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Insights from the Grandson of the Real King's Speech Therapist

Thursday, February 24, 2011

This Sunday all eyes in the movie-watching world will be focused on “The King’s Speech.” With twelve Oscar nods, it’s the most nominated film of the year. Inspired by the real story of King George VI and his speech therapist Lionel Logue, the film celebrates their friendship, and the unorthodox means Logue enlists to help George overcome his stuttering. Mark Logue is the grandson of Lionel Logue.

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'Morning, Noon and Night': Books for Life's Many Stages

Thursday, February 24, 2011

Perhaps you’ve heard this riddle before: “What is the creature that is on four legs in the morning, two legs at noon, and three legs at night?" The answer is “a man.” Greek mythology has it that the riddle was posed by Sphinx to Oedipus. And it’s this riddle that’s the jumping off point of Arnold Weinstein’s new book “Morning, Noon and Night: Finding the Meaning of life's Stages Through Books.” Both an ode to books and a reminder of their ability to help us through life’s stages.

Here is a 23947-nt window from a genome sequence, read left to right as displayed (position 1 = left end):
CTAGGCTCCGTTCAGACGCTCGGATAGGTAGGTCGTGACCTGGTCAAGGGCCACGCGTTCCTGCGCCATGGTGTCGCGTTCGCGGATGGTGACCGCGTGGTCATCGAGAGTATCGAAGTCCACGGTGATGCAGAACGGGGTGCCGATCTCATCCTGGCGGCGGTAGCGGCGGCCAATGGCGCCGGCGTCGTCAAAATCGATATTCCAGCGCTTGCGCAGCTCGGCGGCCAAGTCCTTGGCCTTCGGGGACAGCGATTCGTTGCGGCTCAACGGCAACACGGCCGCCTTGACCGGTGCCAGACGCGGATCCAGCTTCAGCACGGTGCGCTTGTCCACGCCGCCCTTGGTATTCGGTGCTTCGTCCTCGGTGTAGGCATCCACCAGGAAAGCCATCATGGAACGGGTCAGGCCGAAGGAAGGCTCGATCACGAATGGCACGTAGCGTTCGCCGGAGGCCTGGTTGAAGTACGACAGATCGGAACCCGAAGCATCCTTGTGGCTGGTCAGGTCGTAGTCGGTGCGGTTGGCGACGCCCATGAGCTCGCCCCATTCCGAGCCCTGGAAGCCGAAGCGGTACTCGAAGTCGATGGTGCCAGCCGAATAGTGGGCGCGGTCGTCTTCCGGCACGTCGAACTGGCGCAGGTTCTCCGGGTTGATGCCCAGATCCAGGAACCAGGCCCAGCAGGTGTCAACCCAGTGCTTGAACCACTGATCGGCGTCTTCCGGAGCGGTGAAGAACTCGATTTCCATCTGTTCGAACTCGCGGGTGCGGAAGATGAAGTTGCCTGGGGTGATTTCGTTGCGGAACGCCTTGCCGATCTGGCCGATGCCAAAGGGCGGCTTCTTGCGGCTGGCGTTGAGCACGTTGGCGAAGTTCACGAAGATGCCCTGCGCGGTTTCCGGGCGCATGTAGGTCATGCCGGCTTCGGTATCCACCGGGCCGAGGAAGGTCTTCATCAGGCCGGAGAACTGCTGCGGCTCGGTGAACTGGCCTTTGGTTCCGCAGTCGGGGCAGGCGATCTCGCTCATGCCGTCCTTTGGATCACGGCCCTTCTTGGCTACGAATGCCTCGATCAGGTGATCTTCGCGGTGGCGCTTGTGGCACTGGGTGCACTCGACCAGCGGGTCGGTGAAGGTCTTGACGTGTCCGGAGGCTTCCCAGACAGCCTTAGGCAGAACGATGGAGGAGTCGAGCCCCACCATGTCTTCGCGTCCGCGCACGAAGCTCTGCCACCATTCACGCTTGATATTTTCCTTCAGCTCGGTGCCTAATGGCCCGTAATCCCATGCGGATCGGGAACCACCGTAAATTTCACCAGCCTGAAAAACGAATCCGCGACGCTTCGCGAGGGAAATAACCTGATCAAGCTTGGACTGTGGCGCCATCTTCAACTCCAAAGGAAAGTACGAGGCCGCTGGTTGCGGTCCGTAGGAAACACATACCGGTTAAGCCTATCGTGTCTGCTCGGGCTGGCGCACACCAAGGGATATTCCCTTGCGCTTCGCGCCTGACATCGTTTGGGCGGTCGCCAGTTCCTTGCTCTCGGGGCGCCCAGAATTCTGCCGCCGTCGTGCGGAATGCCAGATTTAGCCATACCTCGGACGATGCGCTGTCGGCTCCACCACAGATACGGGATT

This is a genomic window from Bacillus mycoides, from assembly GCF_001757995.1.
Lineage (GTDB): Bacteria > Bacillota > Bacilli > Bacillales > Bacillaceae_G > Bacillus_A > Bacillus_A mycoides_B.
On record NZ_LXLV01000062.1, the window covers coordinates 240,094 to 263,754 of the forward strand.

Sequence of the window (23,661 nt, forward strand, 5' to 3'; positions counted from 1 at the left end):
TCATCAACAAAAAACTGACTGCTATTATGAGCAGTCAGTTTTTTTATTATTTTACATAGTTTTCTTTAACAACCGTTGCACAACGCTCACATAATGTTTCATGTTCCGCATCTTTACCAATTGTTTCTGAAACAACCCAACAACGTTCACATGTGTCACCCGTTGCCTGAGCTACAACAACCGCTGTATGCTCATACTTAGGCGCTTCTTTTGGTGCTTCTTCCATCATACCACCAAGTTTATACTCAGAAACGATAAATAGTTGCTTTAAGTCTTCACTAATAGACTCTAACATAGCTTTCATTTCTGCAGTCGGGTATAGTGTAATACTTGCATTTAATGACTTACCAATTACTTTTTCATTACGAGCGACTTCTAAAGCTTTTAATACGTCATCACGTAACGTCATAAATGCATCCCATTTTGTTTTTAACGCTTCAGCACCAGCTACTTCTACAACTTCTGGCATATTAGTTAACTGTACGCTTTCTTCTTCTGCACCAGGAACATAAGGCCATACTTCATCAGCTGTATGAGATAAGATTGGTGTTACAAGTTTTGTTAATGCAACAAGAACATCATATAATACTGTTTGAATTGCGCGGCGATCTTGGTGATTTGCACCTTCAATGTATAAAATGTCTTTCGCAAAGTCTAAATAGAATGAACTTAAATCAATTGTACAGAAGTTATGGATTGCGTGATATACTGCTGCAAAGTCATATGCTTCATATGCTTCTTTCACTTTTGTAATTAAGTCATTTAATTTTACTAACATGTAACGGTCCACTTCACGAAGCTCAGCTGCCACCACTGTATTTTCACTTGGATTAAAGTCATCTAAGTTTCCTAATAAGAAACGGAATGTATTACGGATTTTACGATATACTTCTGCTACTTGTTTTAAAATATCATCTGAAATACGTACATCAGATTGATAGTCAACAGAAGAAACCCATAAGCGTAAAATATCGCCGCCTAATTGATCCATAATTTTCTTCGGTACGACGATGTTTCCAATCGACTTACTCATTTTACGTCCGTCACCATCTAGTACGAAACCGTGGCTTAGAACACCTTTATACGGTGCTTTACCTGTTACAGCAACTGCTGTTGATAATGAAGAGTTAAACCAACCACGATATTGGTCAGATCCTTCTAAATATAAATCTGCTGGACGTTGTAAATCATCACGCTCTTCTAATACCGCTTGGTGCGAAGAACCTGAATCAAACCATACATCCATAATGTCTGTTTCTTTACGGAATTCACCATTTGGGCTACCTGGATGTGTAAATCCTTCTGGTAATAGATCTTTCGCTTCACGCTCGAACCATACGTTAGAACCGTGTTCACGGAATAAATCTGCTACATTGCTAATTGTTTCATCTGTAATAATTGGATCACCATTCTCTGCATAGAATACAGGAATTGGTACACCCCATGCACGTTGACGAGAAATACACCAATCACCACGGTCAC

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A New Perspective on the American Revolution

Wednesday, February 23, 2011

American patriot lore tells us that the story of the American Revolution is simple. Oppressive British overlords wanted to profit from settlers in the new world. But patriots, led by the likes of Paul Revere and George Washington fought for the independence of the colonies. We fought the red coats. We won. And we’ve all lived happily ever after. Maya Jasanoff has a slightly different story to tell.